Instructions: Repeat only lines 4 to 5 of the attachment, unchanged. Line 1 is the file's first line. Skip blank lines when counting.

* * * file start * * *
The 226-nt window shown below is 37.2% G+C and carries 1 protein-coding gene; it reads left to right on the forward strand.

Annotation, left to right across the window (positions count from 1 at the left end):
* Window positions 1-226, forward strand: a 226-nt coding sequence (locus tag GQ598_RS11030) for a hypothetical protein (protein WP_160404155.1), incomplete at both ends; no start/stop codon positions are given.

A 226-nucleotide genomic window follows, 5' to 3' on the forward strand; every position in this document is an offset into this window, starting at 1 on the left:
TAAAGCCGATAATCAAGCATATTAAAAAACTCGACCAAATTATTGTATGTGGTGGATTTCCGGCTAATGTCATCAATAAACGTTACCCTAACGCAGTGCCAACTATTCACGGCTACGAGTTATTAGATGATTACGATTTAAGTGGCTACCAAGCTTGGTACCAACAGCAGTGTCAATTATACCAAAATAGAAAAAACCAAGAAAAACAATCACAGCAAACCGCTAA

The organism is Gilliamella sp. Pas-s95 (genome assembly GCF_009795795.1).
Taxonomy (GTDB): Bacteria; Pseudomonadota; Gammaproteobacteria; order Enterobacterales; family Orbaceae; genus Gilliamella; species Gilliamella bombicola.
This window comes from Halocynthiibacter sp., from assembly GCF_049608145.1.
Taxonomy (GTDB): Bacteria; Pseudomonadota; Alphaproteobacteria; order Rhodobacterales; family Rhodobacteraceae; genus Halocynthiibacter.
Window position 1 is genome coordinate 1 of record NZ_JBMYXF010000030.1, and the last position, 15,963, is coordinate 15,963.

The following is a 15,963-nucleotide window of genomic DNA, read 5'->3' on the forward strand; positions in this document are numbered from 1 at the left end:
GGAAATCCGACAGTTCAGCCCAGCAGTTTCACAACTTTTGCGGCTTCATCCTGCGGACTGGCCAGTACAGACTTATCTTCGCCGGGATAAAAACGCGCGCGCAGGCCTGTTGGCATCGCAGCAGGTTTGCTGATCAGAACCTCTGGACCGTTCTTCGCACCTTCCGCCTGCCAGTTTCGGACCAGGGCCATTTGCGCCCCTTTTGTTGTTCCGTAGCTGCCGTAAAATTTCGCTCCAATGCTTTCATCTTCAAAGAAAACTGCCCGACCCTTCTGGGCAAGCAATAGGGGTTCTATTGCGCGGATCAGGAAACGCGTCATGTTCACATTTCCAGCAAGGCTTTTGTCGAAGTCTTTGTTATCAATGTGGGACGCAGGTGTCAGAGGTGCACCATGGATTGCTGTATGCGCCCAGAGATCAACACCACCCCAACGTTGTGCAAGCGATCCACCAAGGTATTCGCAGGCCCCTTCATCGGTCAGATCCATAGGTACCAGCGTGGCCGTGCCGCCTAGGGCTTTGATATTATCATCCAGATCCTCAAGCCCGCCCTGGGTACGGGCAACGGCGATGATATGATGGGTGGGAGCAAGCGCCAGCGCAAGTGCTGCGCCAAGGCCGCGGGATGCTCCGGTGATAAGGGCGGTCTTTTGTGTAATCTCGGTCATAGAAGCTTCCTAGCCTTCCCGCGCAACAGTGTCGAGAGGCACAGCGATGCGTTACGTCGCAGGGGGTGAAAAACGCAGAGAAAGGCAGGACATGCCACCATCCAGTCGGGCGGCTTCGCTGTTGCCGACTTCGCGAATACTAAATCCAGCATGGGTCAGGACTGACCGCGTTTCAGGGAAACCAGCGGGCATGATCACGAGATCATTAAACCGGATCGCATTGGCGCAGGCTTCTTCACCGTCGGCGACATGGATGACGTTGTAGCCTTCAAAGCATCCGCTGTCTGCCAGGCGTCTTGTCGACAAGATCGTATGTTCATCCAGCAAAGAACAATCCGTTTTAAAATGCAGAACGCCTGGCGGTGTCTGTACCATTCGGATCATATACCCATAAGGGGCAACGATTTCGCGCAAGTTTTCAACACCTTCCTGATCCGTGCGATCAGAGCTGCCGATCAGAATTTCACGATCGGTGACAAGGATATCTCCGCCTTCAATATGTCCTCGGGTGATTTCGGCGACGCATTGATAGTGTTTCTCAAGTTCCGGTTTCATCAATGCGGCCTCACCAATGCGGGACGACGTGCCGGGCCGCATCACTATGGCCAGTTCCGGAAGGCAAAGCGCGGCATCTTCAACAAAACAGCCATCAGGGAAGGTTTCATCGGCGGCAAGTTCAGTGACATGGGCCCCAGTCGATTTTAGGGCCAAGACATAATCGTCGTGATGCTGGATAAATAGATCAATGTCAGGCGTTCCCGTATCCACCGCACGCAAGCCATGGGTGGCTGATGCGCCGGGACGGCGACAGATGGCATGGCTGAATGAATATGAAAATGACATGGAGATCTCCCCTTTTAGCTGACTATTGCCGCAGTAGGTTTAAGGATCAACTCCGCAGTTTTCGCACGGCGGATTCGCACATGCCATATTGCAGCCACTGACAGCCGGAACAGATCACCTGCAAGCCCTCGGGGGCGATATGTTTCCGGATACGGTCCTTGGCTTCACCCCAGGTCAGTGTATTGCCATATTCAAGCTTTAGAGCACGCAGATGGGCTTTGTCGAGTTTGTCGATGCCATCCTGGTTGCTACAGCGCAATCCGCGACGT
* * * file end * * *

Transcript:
A 226-nucleotide genomic window follows, 5' to 3' on the forward strand; every position in this document is an offset into this window, starting at 1 on the left:
TAAAGCCGATAATCAAGCATATTAAAAAACTCGACCAAATTATTGTATGTGGTGGATTTCCGGCTAATGTCATCAATAAACGTTACCCTAACGCAGTGCCAACTATTCACGGCTACGAGTTATTAGATGATTACGATTTAAGTGGCTACCAAGCTTGGTACCAACAGCAGTGTCAATTATACCAAAATAGAAAAAACCAAGAAAAACAATCACAGCAAACCGCTAA